In order to advance immigrant rights, the 2004 Law established robust substantive and procedural protections for migrants seeking lawful status to remain in Argentina. First, it includes a bill of rights that reinforces the notion of equal rights between non-citizens and citizens established under the 1994 Constitution, provides expansive social and economic rights guarantees, and promotes family unity through a variety of provisions. (13) The bill of rights further includes the novel concept of a right to migrate, puts the burden on the State to provide irregular migrants with public assistance to regularize their situation, and mandates the development of regularization programs. (14) Second, the law codified robust procedural guarantees, which included multiple levels of appeal of adverse decisions, free legal assistance for immigrants in expulsion proceedings at the expense of the State, and a presumption against detention during those proceedings. (15)

    The 2004 Law is not only about migrants' rights, however, and it includes more traditional immigration priorities related to public security and economic development. One evident limitation on the right to migrate appears in a set of provisions that prevent persons who have committed certain crimes from entering or remaining in the country. (16) In essence, the right to migrate is tempered by certain expectations that a migrant comply with the laws in his home country as well as the laws of Argentina, and a failure to meet such expectations can lead to the State's refusal to grant entry or the termination of legal residency. (17) Notably, only serious crimes prevented migration under the 2004 Law, and these legal impediments were clearly balanced against fundamental human rights considerations such as family unity.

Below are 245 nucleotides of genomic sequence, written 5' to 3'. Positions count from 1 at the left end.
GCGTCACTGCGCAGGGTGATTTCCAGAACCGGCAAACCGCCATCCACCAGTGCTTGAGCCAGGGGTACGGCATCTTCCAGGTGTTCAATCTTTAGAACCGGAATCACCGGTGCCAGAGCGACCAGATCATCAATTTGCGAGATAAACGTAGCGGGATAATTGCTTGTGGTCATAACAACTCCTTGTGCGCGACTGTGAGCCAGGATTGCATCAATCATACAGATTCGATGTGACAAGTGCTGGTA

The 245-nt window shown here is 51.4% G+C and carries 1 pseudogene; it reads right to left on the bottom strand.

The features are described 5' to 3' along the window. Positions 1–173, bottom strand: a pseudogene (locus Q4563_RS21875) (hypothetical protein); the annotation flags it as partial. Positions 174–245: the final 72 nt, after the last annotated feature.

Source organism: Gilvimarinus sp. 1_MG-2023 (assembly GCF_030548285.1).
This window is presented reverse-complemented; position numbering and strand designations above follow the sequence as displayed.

On January 27, 2017, President Macri issued a Decree of Necessity and Urgency (in Spanish, "DNU"), a novel feature of the 1994 Constitution that permits a sitting President to pass a law, if both houses of Congress do not oppose the law. (18) The DNU set forth statistics, claiming that immigrants were disproportionately represented in the prison population, and that a substantial proportion of them were imprisoned for drug crimes. (19) These statistics, together with President Macri's observation that expulsion proceedings "may last" as long as seven years, were used to justify the establishment of a summary expulsion procedure for persons with criminal history, as well as other irregular migrants, and greater authority to detain migrants in expulsion proceedings. (20) Shortly after the DNU was issued, civil society organizations argued that the President had overrepresented the actual proportion of immigrants in prison, and that the modifications to the existing law were not justified by a situation of necessity or urgency. (21) At that point, however, the DNU was law and there was insufficient political will for both houses of Congress to nullify the Decree, as required by the constitution. (22)